As many of you are aware the county recently obtained a $1-million dollar grant from the federal Covered Bridge Preservation Program. Soon after the award was announced a Whig editorial calling it “Cecil’s own little bridge to nowhere” suggested that the county make a “symbolic gesture” by refusing to accept the grant. Also Commissioner Tome voted against receiving $1-million in federal dollars while the other officials voted in favor.
As regular readers to A Window on Cecil County’s Past are aware we strongly favor preservation. In this case, federal dollars from a restricted program are going to substantially aid the county in saving this centuries old cultural resource. By refusing to accept the funding, all we will do is make sure more help is available for another county. It’s one thing to argue that such programs shouldn’t exist, but as long as it does we should accept our share since Cecil Countians contribute to the levy. Of course, we see value in these types of preservation funding streams.
Below you will find a letter to the editor outlining our position. Since Whig letters may contain no more than 250 words, it is challenging to fully develop your points.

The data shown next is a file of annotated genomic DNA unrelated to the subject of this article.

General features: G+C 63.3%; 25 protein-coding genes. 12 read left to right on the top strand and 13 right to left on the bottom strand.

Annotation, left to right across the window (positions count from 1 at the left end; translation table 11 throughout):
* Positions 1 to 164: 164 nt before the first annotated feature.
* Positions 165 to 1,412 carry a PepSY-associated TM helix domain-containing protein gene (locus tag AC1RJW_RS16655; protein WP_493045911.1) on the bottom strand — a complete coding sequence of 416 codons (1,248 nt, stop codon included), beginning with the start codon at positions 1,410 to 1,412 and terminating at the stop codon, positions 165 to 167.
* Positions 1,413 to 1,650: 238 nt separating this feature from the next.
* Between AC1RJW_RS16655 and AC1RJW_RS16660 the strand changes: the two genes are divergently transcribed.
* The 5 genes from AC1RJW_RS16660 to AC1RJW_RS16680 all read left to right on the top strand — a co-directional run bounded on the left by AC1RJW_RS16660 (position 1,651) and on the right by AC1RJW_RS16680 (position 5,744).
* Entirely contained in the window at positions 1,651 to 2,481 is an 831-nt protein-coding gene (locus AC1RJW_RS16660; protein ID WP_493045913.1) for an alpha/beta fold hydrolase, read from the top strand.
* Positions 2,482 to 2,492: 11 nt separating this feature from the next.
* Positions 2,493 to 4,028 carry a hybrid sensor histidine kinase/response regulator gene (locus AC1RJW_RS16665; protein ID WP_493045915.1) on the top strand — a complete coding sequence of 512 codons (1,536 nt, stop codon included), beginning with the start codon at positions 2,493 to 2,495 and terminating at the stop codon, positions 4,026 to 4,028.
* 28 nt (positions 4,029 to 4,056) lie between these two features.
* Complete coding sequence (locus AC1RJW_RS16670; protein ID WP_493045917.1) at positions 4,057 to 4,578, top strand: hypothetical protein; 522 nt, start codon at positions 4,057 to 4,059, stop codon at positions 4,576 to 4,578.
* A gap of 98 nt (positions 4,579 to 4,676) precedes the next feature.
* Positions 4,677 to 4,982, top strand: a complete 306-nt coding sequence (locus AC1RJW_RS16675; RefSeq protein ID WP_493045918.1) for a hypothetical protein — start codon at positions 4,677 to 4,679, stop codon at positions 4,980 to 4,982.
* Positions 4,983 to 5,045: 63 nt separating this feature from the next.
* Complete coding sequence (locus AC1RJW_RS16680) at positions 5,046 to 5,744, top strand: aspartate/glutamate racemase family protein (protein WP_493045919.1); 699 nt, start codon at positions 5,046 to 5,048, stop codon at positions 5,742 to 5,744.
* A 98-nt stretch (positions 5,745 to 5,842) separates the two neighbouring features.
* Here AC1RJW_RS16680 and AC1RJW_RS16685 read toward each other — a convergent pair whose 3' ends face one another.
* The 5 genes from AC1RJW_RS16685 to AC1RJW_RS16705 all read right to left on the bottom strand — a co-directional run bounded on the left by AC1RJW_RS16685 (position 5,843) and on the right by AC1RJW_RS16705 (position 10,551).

For a fuller piece on the covered bridge preservation effort click on this link
—– Letter to the Editor – Cecil Whig
A Whig editorial questioned whether the county should accept a million dollar grant to restore the Gilpin Falls Covered Bridge. In response, I say we should since county taxpayers contributed their dollars to this federal program, which will be used somewhere for preservation projects. If we do not, others will willingly use our money to restore their bridges.
Beyond that, preservation is important. The county puts a lot of effort into marketing Cecil to tourist, relocating BRAC workers, and higher-end corporations. Our natural beauty, historical character and cultural resources are things these target groups find most appealing here.
There is also a private partnership. Earl Simmers has worked hard to ensure that this old structure is not lost to age or neglect. Spearheading a private fund drive that has collected over $17,000 thus far, he also seeks out grants and recognition for the structure.
Since federal restricted funds were going to be used somewhere, it was wise of the county commissioners to bring some of our tax dollars back home. I thank the commissioners who voted in favor of the grant.
It is one thing to argue that this program should not exist, but as long as we shoulder some of the burden to fund it we should obtain our share. Finally as links to our past quickly disappear in the 21st century in Cecil, historic preservation is a worthy goal.